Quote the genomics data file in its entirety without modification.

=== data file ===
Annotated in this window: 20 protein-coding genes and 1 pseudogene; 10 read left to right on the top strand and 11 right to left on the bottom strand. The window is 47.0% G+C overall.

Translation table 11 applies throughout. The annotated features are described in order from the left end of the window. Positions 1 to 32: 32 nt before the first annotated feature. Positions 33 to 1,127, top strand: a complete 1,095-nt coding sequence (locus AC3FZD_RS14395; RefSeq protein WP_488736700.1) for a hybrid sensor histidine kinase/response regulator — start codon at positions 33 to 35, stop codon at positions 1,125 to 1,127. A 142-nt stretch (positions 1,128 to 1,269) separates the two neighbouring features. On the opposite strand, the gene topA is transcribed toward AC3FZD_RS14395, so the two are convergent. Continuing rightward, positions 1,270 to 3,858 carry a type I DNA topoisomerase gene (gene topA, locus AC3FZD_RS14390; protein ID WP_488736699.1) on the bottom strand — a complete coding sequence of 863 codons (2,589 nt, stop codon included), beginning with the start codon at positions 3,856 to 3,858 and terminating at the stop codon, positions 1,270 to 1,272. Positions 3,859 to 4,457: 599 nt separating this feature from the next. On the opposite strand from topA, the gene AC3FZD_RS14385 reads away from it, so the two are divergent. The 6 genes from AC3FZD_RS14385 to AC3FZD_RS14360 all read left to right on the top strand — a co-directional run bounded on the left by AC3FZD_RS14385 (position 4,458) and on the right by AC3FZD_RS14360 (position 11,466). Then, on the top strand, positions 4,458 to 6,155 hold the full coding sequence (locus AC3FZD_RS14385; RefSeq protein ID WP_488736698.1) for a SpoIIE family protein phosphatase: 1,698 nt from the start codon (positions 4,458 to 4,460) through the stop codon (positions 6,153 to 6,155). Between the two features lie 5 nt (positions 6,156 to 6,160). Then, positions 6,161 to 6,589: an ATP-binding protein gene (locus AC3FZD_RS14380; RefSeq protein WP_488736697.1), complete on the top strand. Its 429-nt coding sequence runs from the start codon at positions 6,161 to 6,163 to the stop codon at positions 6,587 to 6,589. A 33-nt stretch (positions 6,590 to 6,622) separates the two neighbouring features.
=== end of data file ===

Annotated in this window: 20 protein-coding genes and 1 pseudogene; 10 read left to right on the top strand and 11 right to left on the bottom strand. The window is 47.0% G+C overall.

Translation table 11 applies throughout. The annotated features are described in order from the left end of the window. Positions 1 to 32: 32 nt before the first annotated feature. Positions 33 to 1,127, top strand: a complete 1,095-nt coding sequence (locus AC3FZD_RS14395; RefSeq protein WP_488736700.1) for a hybrid sensor histidine kinase/response regulator — start codon at positions 33 to 35, stop codon at positions 1,125 to 1,127. A 142-nt stretch (positions 1,128 to 1,269) separates the two neighbouring features. On the opposite strand, the gene topA is transcribed toward AC3FZD_RS14395, so the two are convergent. Continuing rightward, positions 1,270 to 3,858 carry a type I DNA topoisomerase gene (gene topA, locus AC3FZD_RS14390; protein ID WP_488736699.1) on the bottom strand — a complete coding sequence of 863 codons (2,589 nt, stop codon included), beginning with the start codon at positions 3,856 to 3,858 and terminating at the stop codon, positions 1,270 to 1,272. Positions 3,859 to 4,457: 599 nt separating this feature from the next. On the opposite strand from topA, the gene AC3FZD_RS14385 reads away from it, so the two are divergent. The 6 genes from AC3FZD_RS14385 to AC3FZD_RS14360 all read left to right on the top strand — a co-directional run bounded on the left by AC3FZD_RS14385 (position 4,458) and on the right by AC3FZD_RS14360 (position 11,466). Then, on the top strand, positions 4,458 to 6,155 hold the full coding sequence (locus AC3FZD_RS14385; RefSeq protein ID WP_488736698.1) for a SpoIIE family protein phosphatase: 1,698 nt from the start codon (positions 4,458 to 4,460) through the stop codon (positions 6,153 to 6,155). Between the two features lie 5 nt (positions 6,156 to 6,160). Then, positions 6,161 to 6,589: an ATP-binding protein gene (locus AC3FZD_RS14380; RefSeq protein WP_488736697.1), complete on the top strand. Its 429-nt coding sequence runs from the start codon at positions 6,161 to 6,163 to the stop codon at positions 6,587 to 6,589. A 33-nt stretch (positions 6,590 to 6,622) separates the two neighbouring features.